We’ve been very strong in premium television for a number of years since Orange and Stranger Things. Now we’re getting very strong in movies – both at the awards level and at the consumer pleasing level. Unscripted has really developed for us with Floor is Lava, Tiger King and animation is just beginning. So, that will be a big focus for us for a number of years of expanding that category. Then we’ve got great stories coming out ofItaly, coming out of Spain, Poland – some really big successes.

So how many years of growth are left before Netflix has to think about something new and what might that be? I mean would you be open to a big acquisition, video game or social media?

We always try to keep an open mind. My first company, we acquired a lot of companies, so we’ve kind of been through that. I’m afraid it’s got some good and bad properties but mostly we want to make our service better and there is at least 5, 10, 15, 20 years of growth really focused on making our service better and better. We’ve always added new types of programming. For example, starting in series and then expanding into film and non-fiction and now animation. So we’ll just continue to expand in what we offer in the service.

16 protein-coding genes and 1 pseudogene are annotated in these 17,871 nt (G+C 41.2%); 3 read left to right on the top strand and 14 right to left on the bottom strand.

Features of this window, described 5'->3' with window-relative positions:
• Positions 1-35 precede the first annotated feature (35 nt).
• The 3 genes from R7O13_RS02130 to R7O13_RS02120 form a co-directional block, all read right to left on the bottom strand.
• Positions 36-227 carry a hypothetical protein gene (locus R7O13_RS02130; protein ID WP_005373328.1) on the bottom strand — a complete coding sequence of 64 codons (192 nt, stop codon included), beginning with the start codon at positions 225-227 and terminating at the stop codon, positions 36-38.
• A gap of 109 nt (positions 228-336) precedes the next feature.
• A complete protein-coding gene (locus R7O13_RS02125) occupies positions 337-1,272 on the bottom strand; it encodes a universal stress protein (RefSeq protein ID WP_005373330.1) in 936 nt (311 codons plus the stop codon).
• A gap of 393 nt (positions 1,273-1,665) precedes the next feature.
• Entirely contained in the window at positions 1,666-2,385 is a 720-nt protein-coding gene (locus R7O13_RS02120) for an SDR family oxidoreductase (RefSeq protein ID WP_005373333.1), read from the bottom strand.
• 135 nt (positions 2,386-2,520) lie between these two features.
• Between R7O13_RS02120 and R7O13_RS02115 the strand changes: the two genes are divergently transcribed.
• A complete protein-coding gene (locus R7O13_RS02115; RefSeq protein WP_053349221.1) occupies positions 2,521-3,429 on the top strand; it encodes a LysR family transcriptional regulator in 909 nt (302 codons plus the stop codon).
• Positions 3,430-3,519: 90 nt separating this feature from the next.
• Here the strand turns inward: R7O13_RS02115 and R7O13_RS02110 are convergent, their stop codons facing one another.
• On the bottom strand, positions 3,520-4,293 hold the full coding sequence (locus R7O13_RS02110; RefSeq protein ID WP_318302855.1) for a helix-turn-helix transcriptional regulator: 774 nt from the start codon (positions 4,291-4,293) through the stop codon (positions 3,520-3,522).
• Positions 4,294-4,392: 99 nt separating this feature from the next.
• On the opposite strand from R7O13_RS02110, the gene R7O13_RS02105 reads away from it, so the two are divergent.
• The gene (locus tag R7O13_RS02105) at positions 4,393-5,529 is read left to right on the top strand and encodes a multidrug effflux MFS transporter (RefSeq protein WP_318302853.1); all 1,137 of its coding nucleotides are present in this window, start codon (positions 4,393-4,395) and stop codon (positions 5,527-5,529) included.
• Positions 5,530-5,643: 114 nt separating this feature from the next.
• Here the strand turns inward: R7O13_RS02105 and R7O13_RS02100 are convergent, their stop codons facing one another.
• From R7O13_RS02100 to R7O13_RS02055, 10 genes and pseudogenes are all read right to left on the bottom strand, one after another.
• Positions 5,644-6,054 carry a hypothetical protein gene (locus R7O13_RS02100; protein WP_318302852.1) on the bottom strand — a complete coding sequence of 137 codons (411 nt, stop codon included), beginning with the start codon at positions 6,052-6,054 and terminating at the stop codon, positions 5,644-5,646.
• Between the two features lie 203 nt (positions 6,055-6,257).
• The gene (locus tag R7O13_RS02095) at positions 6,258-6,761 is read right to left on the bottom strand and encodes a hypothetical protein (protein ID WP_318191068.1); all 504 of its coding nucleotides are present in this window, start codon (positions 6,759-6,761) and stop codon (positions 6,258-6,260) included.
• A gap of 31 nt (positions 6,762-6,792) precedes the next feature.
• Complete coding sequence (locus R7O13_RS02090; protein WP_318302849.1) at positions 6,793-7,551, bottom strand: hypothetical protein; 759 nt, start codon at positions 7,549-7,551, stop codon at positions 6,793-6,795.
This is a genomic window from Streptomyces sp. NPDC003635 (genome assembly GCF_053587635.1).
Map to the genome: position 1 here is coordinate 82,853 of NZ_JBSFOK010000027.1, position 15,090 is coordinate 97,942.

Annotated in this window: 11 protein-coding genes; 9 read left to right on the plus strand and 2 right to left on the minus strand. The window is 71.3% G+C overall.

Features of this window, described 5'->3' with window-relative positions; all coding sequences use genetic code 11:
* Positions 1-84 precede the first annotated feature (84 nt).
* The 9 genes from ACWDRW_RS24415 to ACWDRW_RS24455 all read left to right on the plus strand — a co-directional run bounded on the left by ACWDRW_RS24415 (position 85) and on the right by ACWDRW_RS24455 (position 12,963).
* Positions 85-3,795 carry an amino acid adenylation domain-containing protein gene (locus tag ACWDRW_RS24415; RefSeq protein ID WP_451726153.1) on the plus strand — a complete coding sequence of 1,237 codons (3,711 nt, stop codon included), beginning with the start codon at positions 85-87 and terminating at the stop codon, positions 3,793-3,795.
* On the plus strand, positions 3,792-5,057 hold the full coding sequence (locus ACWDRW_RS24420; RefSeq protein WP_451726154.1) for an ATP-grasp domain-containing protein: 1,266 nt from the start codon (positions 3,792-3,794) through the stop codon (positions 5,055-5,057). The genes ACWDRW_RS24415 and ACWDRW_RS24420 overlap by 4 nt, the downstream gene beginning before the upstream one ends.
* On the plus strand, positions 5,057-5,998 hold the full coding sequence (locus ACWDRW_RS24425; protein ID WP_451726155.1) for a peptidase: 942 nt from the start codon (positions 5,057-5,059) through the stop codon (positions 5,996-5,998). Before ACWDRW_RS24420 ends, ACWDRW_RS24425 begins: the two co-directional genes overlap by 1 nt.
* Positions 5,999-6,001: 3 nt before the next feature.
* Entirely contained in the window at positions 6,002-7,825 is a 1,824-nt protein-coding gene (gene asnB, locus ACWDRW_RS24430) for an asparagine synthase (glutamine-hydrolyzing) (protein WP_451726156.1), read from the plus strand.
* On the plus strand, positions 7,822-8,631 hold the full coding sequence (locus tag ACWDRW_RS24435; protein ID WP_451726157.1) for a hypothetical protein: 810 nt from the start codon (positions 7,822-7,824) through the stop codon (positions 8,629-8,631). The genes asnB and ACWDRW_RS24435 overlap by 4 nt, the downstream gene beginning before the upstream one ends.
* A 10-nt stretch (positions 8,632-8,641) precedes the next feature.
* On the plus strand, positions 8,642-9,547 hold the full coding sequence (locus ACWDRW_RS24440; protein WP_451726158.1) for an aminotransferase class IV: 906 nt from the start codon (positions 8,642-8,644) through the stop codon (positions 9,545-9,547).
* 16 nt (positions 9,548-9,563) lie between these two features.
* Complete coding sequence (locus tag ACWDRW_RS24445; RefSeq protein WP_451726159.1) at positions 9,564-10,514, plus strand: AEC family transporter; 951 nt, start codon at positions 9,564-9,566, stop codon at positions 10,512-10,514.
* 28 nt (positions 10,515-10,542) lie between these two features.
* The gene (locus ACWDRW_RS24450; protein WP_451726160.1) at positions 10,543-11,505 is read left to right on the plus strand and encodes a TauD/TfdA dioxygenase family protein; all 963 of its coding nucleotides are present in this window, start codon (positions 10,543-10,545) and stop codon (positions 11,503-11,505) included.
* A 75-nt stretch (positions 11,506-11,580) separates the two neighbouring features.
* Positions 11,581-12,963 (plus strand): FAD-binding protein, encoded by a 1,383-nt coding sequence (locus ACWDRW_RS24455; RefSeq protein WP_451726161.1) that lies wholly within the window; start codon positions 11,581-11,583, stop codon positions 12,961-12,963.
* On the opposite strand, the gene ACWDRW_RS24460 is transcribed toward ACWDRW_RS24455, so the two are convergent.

Now, I understand you’ve been complimentary of what Disney has been able to accomplish with their streaming service and arguably Disney has a very different culture than Netflix. Have you learned anything from Disney, from Amazon, from Facebook orMicrosoft when you’re on the board?

Yeah, we’ve learned a ton from every one of those companies. Like, for Microsoft –the way they think about the 10-year picture is incredible. They’ve got such a long term view of the trends in the world and how they approach that where I’d only seen people thinking about next year. So, that’s a great example there. Then in Disney, we kind of talked about brand management but their kind of long term brand stewardship is phenomenal.The way they do consumer products, we have a lot of catch-up to do before we get close to being as good as them at consumer products. We’re definitely focused on closing that gap. We’ve got a great new group, so that’s moving forward.